It's posts like this one that make me love this blog. Thank you.
 
I am really glad you posted on this topic; I was going to find the other recent post and comment. I just received my first assigned essay from students and I am not teaching English. Saying they are poorly written is an understatement. We need humanities so students can develop critical thinking, research and writing skills! The papers I received are alarming that students learned nothing about writing an essay in high school. How are students in any major supposed to find employment if they can not communicate or show basic knowledge about the world?
 
"the comforting land of anecdote"

ROTFL

You slay me, DD.

PS -
I know of data (multiple anecdotes equal data) that suggest those impractical courses teach critical thinking skills that have led to gainful employment of grads with Evergreen degrees.
 
The only thing I've ever seen correlate to enrollment in the humanities, specifically the fine arts, is students' family income.

That's all.

Pursuit of a life in the humanities is very similar to a luxury item.

The lower a student's family income, the more likely he/she sees college almost entirely as a means to a good job. (Let me note that I was one of many exceptions to that statement.) Students from college educated and/or higher income families more often see college as a means to do want you want in life. (In both cases, college = a path to happiness.)

I can see why it might be tempting to extrapolate from that trend some sort of instant manifestation of an economic downturn. It's really a sort of pseudo-logic though. I can't help but wonder if it represents a rush by the NYT to jump on the "woe is the artsy people" bandwagon.

And, BTW, the humanities have been fighting to justify our worth for a long time now.
 
The only thing I've ever seen correlate to enrollment in the humanities, specifically the fine arts, is students' family income.

That's all.

Pursuit of a life in the humanities is very similar to a luxury item.

The lower a student's family income, the more likely he/she sees college almost entirely as a means to a good job. (Let me note that I was one of many exceptions to that statement.) Students from college educated and/or higher income families more often see college as a means to do want you want in life. (In both cases, college = a path to happiness.)

I can see why it might be tempting to extrapolate from that trend some sort of instant manifestation of an economic downturn. It's really a sort of pseudo-logic though. I can't help but wonder if it represents a rush by the NYT to jump on the "woe is the artsy people" bandwagon.

And, BTW, the humanities have been fighting to justify our worth for a long time now.
 
As you say, the only surprising element in that article has been the reaction. Does anyone seriously believe that the NYT has their ear to the ground regarding higher education?

Our enrollments are still at the top of the charts. The humanities seem very relevant to students who want to be school teachers -- between history and English, we have a fair chunk of the B.Ed. majors enrolled in our concurrent programs!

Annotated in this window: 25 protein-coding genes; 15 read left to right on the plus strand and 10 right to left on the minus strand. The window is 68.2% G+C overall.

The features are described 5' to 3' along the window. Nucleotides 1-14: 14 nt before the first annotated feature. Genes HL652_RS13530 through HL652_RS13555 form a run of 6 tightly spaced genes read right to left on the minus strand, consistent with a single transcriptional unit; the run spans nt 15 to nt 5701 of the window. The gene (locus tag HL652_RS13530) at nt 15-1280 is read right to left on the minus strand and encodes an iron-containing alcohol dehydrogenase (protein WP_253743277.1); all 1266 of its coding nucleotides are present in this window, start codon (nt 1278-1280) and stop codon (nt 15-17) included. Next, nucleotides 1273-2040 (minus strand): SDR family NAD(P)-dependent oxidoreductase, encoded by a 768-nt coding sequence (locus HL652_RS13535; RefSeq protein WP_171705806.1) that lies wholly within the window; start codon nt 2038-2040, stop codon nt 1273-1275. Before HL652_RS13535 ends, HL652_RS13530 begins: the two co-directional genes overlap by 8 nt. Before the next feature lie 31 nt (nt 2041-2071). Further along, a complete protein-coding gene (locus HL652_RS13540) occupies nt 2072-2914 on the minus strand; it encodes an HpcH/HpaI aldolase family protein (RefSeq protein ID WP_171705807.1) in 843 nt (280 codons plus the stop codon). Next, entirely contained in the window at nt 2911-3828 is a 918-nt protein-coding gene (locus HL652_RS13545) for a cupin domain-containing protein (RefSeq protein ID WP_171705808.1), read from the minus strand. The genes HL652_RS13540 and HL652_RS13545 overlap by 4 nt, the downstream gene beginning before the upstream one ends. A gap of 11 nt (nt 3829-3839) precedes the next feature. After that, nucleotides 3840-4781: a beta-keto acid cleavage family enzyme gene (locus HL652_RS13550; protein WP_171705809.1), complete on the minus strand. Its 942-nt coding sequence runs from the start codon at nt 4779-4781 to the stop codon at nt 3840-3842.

Our campus just went through another round of hand waving over what is required in the "Core" curriculum.

Humanities and Fine Arts are, of course, represented in strength.

Apropos of Dean Dads recent thread on "the health of the evergreen courses" it is somewhat unsurprising that "humanities" classes remain "popular" . . . when they are of course required for all students to take!

Do we have numbers on which students take the humanities courses in question by choice vs. by force?

I hardly ever hear that side of the question discussed.

"We need to keep Modern Feminism in the core because it is so popular with the students" drew some outright guffaws.

The logic of "We need to keep X in the core because so many students take it" is so obviously tautological that only the professors teaching Critical Thinking don't see it . . .
 
"[T]he comforting land of anecdote" is too appealing to give up, e.g.,
"For quite a while now, the average age of our students has been dropping."

According to the American Association of Community Colleges, the average age of community college students is 29 (based, they claim, on the most recent data, January 2009: see the AACC page). The Maryland Association of Community Colleges notes an average age of 26.5 (see their report here). In 1978 a report claimed that the average age was 27 ("Will the "Real" Average Age of Community College Students Please Stand?" in Community College Review, v6 (1978): p37-40). In 2004 the average age was reported at 29 (L. G. Sullivan and K. A. Phillippe, National Profile of Community Colleges (AACC 2004), 20). While there may be local geographic differences, broad claims about the age of community college falling seem to be, well, anecdotal.

The AACC reports that community colleges are "serving an increasing number of traditional age and high school students who take specific courses to get ahead in their studies," but reiterates that the average age is 29.

Let me be clear: I am not defending the NY Times. Nor am I making any comment about the relative state of humanities courses, their enrollment numbers, their worth vis-a-vis the sciences or social sciences or even vocational programs. I am simply pointing out that anecdotes don't disprove anecdotes.
 
That was a really good comment.
 
One distinction the article didn't really flesh out was taking humanities courses versus majoring in humanities. There's middle ground between arguing for the eradication of humanities departments and arguing that a student going $40k in debt for a degree can rest assured that employers will beat down his door for those "critical thinking" skills.
 
@The Fake Rufus Jones I'm assuming that Dean Dad did in fact have some data to back up his statement, although he didn't specify. Presumably Dean Dad's school tracks such numbers.

Is that concern that Dean Dad's data might be anecdotal? Or that the AACC lacks harder numbers to back up it's assertions? Or that the AACC is extrapolating national trends from what might only be a handful of local trends?